Tag Archives: Student Placements

Printing the Ngaut Ngaut Interpretive Brochure

Finally, the Ngaut Ngaut brochures have been printed. This was not an easy task. I had originally planned to get the brochures printed by a professional printing company. However, after making some phone calls, it became clear that using a printing company would be more work that originally expected. I was worried that the colours of the brochure would turn out different to how they looked when printed out on my home printer. Also, there was a worry that the specific folding specifications of a printing company would require the columns to be set in a very specific way. As the printing companies intended to charge for every adjustment made to the original file (once I submitted it to them), I was reluctant to go with a printing company at all.

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Directed Study: SANTS Artefact Collection – Background and Repatriation

A couple of weeks ago I presented on this topic at Alice’s presentation afternoon. I pretty much stuck to what my methods had been as opposed to my results. Anyway, this semester is finishing and this is my last blog post for this topic.

My report was written with a focus on previous archaeological, anthropological and environmental studies in relation to the ten different locations of the SANTs Collection. Unfortunately there seems to be a dearth of such prior work within South Australia related to these locations. This is the case particularly in terms of environmental studies and to a lesser extent anthropologically.

South Australia seems to have a progressive repatriation system in place where a small collection such as this SANT Collections can be researched for the purpose of repatriation. Such research can be long and complicated (especially for larger collections) but it is only the first step in the repatriation process.

With the information identified within this report, particularly that of the Indigenous communities identified and repatriation options identified, communication should definitively be initiated with the Antakirinja, Kokatha, Andyamathanha and Bunganditj peoples. It is more difficult for the artefacts sourced from the South Australian Desert and Coongie Lakes, but perhaps communication should be organised with the Coongie Lakes Visitor Centre and/or the Wadlata Outback Interpretative Centre for these locations.

South Australian Museum Archives Visit – Ngaut Ngaut Interpretive Project

In mid-September I visited the South Australian Museum Archives to locate images that were to be used on the interpretive signage at Ngaut Ngaut. This aspect of the project was also approved by the Mannum Aboriginal Community Association Inc. (MACAI). Dr Amy Roberts had given me some ideas as to what to look for and I had a list of index numbers that corresponded to relevant archive collections. Throughout the process of content creation Amy had found a few images that she wanted to use on the signs. The problem was that these copies had very low resolutions. My archives visit was aimed at finding the original images and organising high-quality 600 dpi copies of the photographs and field book sketches.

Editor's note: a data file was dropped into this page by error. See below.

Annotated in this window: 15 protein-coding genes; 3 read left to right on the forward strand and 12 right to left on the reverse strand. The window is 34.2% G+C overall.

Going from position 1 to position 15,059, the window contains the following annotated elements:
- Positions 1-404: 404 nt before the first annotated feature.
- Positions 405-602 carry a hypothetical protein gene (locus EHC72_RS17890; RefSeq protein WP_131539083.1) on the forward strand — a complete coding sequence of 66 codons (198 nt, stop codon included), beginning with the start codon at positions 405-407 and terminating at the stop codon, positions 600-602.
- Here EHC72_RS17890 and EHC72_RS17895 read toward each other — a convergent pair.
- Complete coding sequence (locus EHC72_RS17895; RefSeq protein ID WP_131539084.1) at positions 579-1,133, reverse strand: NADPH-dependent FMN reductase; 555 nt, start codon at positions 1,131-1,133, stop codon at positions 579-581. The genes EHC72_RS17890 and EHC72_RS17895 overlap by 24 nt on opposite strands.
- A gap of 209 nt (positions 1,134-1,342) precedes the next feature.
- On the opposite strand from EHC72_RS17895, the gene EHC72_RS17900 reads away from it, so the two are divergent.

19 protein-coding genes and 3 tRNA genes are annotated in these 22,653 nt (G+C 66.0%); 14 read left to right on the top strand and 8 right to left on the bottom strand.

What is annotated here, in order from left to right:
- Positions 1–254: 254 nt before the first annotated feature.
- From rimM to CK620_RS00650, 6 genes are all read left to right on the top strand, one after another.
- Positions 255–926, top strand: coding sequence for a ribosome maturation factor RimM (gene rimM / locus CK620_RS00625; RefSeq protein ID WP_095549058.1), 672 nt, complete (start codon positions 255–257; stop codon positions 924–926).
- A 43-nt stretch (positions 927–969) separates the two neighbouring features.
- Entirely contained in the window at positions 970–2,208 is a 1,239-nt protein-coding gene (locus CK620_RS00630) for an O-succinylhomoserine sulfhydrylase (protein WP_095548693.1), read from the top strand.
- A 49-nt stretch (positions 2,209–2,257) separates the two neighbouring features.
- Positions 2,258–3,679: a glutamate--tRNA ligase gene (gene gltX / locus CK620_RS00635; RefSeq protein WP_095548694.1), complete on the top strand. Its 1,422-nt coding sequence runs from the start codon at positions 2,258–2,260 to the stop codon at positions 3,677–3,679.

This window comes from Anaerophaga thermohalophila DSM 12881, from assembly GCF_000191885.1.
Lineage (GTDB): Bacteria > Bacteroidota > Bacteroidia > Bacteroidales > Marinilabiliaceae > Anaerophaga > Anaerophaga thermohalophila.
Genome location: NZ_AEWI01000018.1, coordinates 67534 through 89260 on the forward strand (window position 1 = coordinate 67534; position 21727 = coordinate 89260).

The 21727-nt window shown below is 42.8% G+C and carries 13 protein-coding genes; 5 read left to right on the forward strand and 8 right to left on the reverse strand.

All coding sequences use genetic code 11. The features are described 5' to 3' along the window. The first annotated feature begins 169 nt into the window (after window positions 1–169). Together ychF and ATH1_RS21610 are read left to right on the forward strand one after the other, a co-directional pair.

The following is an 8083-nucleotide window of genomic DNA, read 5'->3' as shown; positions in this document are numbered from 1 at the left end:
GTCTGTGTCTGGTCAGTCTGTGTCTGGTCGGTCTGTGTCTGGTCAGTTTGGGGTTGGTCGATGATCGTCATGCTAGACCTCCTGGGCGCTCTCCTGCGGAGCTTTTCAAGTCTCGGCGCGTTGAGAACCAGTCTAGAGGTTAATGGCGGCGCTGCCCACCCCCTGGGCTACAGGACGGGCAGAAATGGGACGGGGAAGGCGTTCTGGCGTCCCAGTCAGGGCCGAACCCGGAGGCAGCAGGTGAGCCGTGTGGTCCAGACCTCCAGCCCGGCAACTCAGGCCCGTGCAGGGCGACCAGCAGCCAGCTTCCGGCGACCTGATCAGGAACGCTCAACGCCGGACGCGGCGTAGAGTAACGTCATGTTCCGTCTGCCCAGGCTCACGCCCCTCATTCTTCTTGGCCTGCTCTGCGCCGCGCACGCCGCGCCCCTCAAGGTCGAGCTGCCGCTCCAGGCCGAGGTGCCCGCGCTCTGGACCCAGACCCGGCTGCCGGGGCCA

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Executive summary of my directed study project

I have just concluded my directed study project which was focused on researching a new methodology for the indirect detection of unmarked burial sites using ground penetrating radar. Being responsible for researching and writing up a larger sized project, and drawing on various sources for literature including interstate collections has been a valuable learning experience. However the most rewarding experience has been the opportunity to be involved in undertaking research with important implications for locating the burial location of a significant Indigenous historical figure.

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Directed Study: SANTS Artefact Collection – Background and Repatriation

Hi guys. My directed study on this SANTS Collection has been focused quite a lot on repatriation and what options might be possible. To look into this I’ve done a bit of research into the situation of cultural material repatriation in Australia broadly and more specifically at South Australia. This is opposed to the repatriation of human remains which seems to have considerably more literature and attention. I have found Rachel Lenehan’s 1995 thesis on this topic of cultural material repatriation to be very helpful and interesting. I have considered an updated version (taking in the last 15 years) to be a possible thesis opportunity for myself.

I have included a short history on archaeology in Australia and its connection with indigenous communities and the paradigm shift towards community participation and a respect for other people’s cultural property. This history includes issues that have been raised for and against repatriation. As for the SANTS Collection, there are a few options available.

In my background research on cultural material repatriation I have looked at certain institutions and how they have behaved over time in particular repatriation instances. In particular I have looked at the Tasmanian Aboriginal Land Council (TALC) versus La Trobe, The Australian Museum and the South Australian Museum.